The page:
Roadrunner Records - Slipknot's hard-hitting, aggressive metal anthems are getting…
- Posted on Aug 7th 2007 2:00PM by Nikki Sixx
So, you're sitting there with a new guitar and a dream. Maybe your favorite band's music and a poster on your bedroom wall. You practice and practice, and your friends want to know why you don't want to hang out all the time anymore. But you stay locked in your bedroom, and practice. You say, "I'm learning something new." You dive into music with a passion you've never felt before, and nobody understands. You tell everybody your dream and they laugh and say, "C'mon. Forget that. You know it will never happen." But you know in your heart that it will. You're gonna make it to the top. Music will be your life, and you will breathe new life into music for all the world to hear. You have no doubt that you're on your way.
Then one day you wake up and your dream has come true. You roll over in bed and your head is no longer full of excitement, wonderment and passion. It's clouded with dread, 'cause you can't get outta bed without that hit, a toke or a drink. The crowd from the sold-out show is still ringing in your ears, but you don't really care anymore. It hurts ... it hurts so bad you have to do it again and again. You're not a dreamer anymore -- you're an addict. And so the story goes ... This isn't a new story, or refreshing at all. So why do I rant? Well, to be honest ... it's not that, but it's this that I want to talk about.
The music industry is a business. We all agree, and I am the first to tell you, I'm a business man. I have a family to support and bills to pay. I'm not unique in that way, but in any other profession your business partners, the executives, the wives, girlfriends and co-workers would not leave you to die, or worse, enable you to continue on being an addict. So why in the business of music?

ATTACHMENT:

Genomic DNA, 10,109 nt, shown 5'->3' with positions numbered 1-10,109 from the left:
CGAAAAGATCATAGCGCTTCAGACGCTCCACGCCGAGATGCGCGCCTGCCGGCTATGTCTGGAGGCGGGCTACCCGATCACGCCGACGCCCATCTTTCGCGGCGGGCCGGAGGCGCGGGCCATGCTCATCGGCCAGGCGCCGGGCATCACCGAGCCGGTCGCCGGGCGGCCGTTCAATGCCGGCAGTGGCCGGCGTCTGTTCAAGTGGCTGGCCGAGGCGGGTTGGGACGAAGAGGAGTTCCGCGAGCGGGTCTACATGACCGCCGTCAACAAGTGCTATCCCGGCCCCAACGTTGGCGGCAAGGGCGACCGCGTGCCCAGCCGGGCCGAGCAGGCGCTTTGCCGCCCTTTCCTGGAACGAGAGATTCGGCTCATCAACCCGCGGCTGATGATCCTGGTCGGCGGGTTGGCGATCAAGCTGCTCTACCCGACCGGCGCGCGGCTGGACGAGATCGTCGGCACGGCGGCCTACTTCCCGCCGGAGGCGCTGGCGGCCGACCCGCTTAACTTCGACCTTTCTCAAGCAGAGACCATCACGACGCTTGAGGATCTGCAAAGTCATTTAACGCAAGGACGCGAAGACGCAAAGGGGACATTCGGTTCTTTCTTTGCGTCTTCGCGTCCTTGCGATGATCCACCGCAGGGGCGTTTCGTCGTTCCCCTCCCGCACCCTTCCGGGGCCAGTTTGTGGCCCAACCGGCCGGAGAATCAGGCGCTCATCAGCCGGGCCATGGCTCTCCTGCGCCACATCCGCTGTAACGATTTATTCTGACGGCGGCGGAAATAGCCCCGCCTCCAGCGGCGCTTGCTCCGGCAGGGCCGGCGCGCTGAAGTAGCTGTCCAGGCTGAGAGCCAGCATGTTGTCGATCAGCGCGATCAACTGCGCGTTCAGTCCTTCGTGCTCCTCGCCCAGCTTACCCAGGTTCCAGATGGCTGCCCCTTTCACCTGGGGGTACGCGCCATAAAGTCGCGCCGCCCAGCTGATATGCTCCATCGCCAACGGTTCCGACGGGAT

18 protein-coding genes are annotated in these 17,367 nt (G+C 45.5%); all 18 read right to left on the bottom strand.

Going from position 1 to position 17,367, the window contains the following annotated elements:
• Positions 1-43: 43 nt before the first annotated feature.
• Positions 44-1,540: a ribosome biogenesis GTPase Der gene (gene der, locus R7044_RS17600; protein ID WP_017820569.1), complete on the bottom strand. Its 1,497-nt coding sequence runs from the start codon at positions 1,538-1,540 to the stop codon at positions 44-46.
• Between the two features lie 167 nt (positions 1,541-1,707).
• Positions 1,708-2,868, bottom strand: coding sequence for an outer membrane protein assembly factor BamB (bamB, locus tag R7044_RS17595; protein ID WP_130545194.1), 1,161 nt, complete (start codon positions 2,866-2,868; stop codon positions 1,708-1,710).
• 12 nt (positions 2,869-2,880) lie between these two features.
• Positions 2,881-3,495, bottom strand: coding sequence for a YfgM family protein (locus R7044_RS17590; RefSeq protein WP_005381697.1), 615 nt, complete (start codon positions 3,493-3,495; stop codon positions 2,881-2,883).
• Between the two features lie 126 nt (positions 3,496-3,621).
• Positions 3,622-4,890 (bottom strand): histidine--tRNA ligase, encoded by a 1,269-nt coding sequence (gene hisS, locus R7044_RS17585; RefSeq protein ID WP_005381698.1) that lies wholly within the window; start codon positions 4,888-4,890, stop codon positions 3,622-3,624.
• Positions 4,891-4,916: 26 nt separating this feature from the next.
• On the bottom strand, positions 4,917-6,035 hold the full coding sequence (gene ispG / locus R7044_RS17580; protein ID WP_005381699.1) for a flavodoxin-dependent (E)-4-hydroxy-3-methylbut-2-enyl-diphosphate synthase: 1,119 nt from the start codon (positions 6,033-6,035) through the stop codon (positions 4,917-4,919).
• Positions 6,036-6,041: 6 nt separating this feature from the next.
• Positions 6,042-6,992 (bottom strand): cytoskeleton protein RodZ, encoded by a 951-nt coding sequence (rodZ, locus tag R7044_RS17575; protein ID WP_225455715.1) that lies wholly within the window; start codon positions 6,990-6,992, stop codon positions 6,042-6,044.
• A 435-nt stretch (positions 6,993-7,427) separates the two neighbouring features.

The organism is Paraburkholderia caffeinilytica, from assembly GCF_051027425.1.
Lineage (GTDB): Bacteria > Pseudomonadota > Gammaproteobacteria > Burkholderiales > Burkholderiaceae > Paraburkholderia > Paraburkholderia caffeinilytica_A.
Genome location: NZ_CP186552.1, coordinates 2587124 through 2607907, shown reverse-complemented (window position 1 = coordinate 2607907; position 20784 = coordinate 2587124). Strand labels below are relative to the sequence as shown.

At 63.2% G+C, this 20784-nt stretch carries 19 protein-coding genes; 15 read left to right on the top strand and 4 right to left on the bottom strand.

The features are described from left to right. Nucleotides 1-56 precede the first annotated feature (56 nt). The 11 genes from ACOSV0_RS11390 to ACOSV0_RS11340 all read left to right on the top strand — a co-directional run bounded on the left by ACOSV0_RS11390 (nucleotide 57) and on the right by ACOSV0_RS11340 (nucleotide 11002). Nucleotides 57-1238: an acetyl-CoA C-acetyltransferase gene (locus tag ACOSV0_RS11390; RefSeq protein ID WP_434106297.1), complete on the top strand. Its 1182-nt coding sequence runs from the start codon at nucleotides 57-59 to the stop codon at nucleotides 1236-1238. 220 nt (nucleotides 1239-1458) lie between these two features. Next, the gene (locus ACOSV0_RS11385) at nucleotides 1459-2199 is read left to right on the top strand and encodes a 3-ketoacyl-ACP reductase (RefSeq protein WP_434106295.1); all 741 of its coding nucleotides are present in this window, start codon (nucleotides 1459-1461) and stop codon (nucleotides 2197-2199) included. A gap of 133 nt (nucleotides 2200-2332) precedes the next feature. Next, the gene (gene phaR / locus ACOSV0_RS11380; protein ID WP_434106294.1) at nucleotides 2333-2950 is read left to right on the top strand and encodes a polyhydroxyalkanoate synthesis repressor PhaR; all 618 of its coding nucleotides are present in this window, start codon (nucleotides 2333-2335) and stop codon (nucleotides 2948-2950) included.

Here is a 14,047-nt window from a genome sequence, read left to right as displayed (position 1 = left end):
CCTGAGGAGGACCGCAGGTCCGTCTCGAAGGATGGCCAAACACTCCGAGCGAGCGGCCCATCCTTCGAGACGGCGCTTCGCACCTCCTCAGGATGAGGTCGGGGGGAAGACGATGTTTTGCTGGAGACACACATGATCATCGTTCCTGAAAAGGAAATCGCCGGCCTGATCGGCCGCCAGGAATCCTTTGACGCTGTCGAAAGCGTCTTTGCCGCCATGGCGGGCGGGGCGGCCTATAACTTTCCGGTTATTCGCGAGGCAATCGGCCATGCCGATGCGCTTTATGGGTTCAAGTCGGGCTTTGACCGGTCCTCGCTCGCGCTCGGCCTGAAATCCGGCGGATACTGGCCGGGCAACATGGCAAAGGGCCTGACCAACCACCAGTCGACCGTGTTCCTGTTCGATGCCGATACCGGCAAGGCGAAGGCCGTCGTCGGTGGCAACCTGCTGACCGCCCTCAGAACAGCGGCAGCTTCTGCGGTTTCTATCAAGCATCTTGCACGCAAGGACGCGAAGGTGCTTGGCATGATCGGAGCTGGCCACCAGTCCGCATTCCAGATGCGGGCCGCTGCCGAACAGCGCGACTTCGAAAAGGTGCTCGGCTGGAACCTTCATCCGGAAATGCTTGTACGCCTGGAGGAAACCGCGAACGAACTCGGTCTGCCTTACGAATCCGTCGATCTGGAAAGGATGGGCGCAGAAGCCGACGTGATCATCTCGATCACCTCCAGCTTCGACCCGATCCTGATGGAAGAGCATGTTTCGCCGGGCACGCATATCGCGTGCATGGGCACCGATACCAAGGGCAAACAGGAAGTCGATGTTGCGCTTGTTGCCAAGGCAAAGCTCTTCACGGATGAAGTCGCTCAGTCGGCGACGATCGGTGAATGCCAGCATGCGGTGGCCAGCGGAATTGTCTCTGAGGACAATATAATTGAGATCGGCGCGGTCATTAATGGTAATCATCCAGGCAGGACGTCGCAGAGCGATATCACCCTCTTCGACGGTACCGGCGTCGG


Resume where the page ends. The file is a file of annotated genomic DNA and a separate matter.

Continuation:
Well, let's see ...
Maybe the record companies, managers, agents and hanger-ons don't want the money to stop? They say things like, "It's OK, 'cause he's in a band. It's OK, it's just a car crash, it's just a hotel room, it's just cocaine, it's just a few too many drinks. Don't ruffle his (or her) feathers ... everything's gonna work out. We can't cancel the tour, the TV show. We have a deadline for the album." Or worse, they say nothing.
Well, you know what? People die from this shit and record sales go up. Oh, wait, there's a good motive. It's a business after all. Cruel, sad and true. I've seen it, I lived it. So why bring it up? Well, to be honest, it's not humane to pussyfoot around this pink elephant that's dying in the middle of the room.
In our song 'Life is Beautiful,' we sing, "It took a funeral to make me feel alive." I think we need to stop enabling artists before the blood hits the floor for humans' sake, not for gross ticket sales' sake and not for commissions, but because we care. Think of the lives that might have been saved if someone stood and said to the artist in a downward spiral, "I won't manage you or release your albums unless you get help. I love you too much to watch you die." End of story. Walk away, and stop turning a blind eye. There are those in this business who do that, but there are far too many who don't. Enabling someone is the same as killing them -- it's just the dull side of the blade and it's a slower, more painful death for everybody involved.
Janis Joplin, Jimi Hendrix, Keith Moon, Kurt Cobain ... Oh, God, the list goes on and on, and it will continue to grow (and grow). I was on that list and now I'm off. So, if I have just one thing to say to another artist, it's remember that dream. And if I have one thing to tell the music business, it's to stop kissing the addicts' asses. Get some balls and find your hearts. Stand up for artists and not for money. Let's make music, not coffins.